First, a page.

BirdLife International has just released the publication European birds of conservation concern: populations, trends and national responsibilities it said on Wednesday.
The publication summarises the conservation status of 541 wild bird species in 50 European countries and territories, and aims to help national governments to easily identify the species that are in urgent need of attention and protection.
For Cyprus, the new report shows that 40 per cent of breeding species have an unfavourable conservation status.
The most recent update of the European Red List of Birds indicates that 70 European bird species are classified as of global conservation concern, compared to 40 species in 2004.
Species of global conservation concern that either breed or winter in Cyprus include the Eurasian Curlew Numenius arquata, the Common Pochard Aythya ferina and the Ferruginous Duck Aythya nyroca, the latter of which breeds at the newly restored Akrotiri Marsh.
Cyprus is also important for European Roller Coracias garrulus, Masked Shrike Lanius nubicus, Chukar Alectoris chukar and Black Francolin Francolinus francolinus, the latter representing more than one third of the European population.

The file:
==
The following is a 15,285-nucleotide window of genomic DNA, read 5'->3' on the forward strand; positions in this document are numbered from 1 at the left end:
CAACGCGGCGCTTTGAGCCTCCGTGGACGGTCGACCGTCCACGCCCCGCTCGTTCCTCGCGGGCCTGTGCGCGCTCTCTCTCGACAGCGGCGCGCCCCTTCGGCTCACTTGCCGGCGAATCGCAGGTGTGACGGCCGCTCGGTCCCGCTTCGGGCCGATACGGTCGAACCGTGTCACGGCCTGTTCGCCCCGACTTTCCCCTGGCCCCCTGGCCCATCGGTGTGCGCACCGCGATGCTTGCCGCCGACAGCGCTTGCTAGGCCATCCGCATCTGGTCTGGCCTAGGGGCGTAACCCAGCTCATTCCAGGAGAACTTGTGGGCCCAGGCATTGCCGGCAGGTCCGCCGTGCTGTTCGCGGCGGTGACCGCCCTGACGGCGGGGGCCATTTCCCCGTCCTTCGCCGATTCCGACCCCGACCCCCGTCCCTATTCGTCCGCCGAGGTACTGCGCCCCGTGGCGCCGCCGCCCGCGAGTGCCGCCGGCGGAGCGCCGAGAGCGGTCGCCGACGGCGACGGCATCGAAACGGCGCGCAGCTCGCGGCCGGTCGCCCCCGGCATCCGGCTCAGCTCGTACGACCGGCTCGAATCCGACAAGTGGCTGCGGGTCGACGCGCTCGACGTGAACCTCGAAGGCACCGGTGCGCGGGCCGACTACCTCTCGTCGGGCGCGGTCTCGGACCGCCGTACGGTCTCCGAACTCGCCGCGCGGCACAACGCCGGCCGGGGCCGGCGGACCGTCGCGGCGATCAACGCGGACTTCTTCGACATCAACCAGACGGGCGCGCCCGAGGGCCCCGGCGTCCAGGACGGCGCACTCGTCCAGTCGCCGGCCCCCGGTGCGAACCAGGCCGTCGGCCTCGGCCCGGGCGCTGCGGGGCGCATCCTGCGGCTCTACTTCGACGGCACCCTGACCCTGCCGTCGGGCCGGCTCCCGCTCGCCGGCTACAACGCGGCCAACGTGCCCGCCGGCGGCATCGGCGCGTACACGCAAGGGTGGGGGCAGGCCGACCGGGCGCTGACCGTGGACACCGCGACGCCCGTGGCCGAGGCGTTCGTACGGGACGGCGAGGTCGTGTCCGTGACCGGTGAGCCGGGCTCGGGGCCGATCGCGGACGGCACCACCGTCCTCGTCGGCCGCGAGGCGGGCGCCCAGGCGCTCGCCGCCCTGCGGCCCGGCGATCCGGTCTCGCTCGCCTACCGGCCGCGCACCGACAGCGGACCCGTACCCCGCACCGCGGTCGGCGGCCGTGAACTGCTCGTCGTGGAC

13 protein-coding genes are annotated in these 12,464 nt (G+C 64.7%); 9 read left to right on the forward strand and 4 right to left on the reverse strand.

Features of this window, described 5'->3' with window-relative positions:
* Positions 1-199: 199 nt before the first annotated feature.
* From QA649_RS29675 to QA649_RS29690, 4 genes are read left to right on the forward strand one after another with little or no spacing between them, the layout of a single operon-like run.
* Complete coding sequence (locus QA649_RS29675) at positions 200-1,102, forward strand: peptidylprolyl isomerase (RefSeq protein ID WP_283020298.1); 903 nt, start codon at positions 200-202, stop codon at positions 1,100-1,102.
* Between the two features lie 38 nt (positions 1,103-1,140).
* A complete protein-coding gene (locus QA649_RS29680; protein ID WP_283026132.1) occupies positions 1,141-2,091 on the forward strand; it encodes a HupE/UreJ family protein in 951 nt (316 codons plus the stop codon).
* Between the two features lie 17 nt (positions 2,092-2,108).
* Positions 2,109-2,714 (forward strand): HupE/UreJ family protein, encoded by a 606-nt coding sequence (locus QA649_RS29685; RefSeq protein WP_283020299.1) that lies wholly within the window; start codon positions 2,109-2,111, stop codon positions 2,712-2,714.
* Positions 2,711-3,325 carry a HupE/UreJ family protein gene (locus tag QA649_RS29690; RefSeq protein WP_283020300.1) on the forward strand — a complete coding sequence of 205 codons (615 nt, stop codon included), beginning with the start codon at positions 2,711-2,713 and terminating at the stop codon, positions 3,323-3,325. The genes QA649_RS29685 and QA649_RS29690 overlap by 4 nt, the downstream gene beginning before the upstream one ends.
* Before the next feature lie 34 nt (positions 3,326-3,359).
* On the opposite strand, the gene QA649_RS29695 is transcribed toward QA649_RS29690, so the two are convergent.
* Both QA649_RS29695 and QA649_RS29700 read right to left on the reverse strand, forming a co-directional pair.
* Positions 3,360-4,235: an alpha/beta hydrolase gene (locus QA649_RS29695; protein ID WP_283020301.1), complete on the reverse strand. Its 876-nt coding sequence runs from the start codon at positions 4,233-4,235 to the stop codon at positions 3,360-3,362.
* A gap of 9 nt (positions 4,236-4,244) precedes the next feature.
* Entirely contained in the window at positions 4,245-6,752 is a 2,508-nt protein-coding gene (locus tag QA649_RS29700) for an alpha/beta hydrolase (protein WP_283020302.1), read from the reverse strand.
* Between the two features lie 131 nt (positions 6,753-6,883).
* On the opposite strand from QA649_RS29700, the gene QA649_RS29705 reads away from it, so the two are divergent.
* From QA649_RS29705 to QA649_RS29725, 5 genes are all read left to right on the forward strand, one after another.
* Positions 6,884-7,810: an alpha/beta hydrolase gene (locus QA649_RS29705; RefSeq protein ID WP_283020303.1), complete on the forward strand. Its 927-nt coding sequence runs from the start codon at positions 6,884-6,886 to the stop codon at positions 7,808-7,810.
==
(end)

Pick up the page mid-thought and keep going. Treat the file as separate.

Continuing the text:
Newly added to the list is also the endemic Cyprus Warbler Sylvia melanothorax, whose population has been decreasing by 5 – 25 per cent in the last years.
Martin Hellicar, Director at BirdLife Cyprus said: “From our endemic Cyprus Warbler, to the globally threatened Ferruginous Duck that breeds here, to the waders that winter in the island’s wetlands, our duty becomes apparent. The European birds of conservation concern publication brings to the spotlight species that Cyprus has responsibility to conserve, at national, European and global level. Publications such as this one should be the steering factor that guides our conservation efforts for the listed species and the sites that they very much depend on.”